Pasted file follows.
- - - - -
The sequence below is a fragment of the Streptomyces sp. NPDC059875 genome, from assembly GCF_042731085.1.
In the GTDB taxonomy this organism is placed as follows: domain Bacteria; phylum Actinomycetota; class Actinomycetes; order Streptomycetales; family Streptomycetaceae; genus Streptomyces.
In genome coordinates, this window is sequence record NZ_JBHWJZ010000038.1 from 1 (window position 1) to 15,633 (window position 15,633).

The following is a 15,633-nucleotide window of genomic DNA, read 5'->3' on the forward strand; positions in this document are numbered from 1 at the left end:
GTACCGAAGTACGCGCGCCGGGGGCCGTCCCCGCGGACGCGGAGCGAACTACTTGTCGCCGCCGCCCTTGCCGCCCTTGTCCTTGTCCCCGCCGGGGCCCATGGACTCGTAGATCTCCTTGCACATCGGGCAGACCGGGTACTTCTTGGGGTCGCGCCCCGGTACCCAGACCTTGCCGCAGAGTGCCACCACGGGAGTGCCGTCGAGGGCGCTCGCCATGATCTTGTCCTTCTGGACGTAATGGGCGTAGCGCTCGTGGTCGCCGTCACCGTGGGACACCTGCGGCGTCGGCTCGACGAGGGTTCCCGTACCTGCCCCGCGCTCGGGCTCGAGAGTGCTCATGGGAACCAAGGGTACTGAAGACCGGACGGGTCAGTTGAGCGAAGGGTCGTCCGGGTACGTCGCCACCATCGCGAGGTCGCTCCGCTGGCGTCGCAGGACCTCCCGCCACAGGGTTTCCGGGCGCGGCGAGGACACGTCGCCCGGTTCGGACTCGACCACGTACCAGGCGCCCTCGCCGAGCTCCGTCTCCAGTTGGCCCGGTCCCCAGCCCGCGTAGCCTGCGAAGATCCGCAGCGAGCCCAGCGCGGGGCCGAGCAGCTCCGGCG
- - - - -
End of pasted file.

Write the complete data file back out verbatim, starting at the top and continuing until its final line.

The sequence below is a fragment of the Streptomyces sp. NPDC059875 genome, from assembly GCF_042731085.1.
In the GTDB taxonomy this organism is placed as follows: domain Bacteria; phylum Actinomycetota; class Actinomycetes; order Streptomycetales; family Streptomycetaceae; genus Streptomyces.
In genome coordinates, this window is sequence record NZ_JBHWJZ010000038.1 from 1 (window position 1) to 15,633 (window position 15,633).

The following is a 15,633-nucleotide window of genomic DNA, read 5'->3' on the forward strand; positions in this document are numbered from 1 at the left end:
GTACCGAAGTACGCGCGCCGGGGGCCGTCCCCGCGGACGCGGAGCGAACTACTTGTCGCCGCCGCCCTTGCCGCCCTTGTCCTTGTCCCCGCCGGGGCCCATGGACTCGTAGATCTCCTTGCACATCGGGCAGACCGGGTACTTCTTGGGGTCGCGCCCCGGTACCCAGACCTTGCCGCAGAGTGCCACCACGGGAGTGCCGTCGAGGGCGCTCGCCATGATCTTGTCCTTCTGGACGTAATGGGCGTAGCGCTCGTGGTCGCCGTCACCGTGGGACACCTGCGGCGTCGGCTCGACGAGGGTTCCCGTACCTGCCCCGCGCTCGGGCTCGAGAGTGCTCATGGGAACCAAGGGTACTGAAGACCGGACGGGTCAGTTGAGCGAAGGGTCGTCCGGGTACGTCGCCACCATCGCGAGGTCGCTCCGCTGGCGTCGCAGGACCTCCCGCCACAGGGTTTCCGGGCGCGGCGAGGACACGTCGCCCGGTTCGGACTCGACCACGTACCAGGCGCCCTCGCCGAGCTCCGTCTCCAGTTGGCCCGGTCCCCAGCCCGCGTAGCCTGCGAAGATCCGCAGCGAGCCCAGCGCGGGGCCGAGCAGCTCCGGCG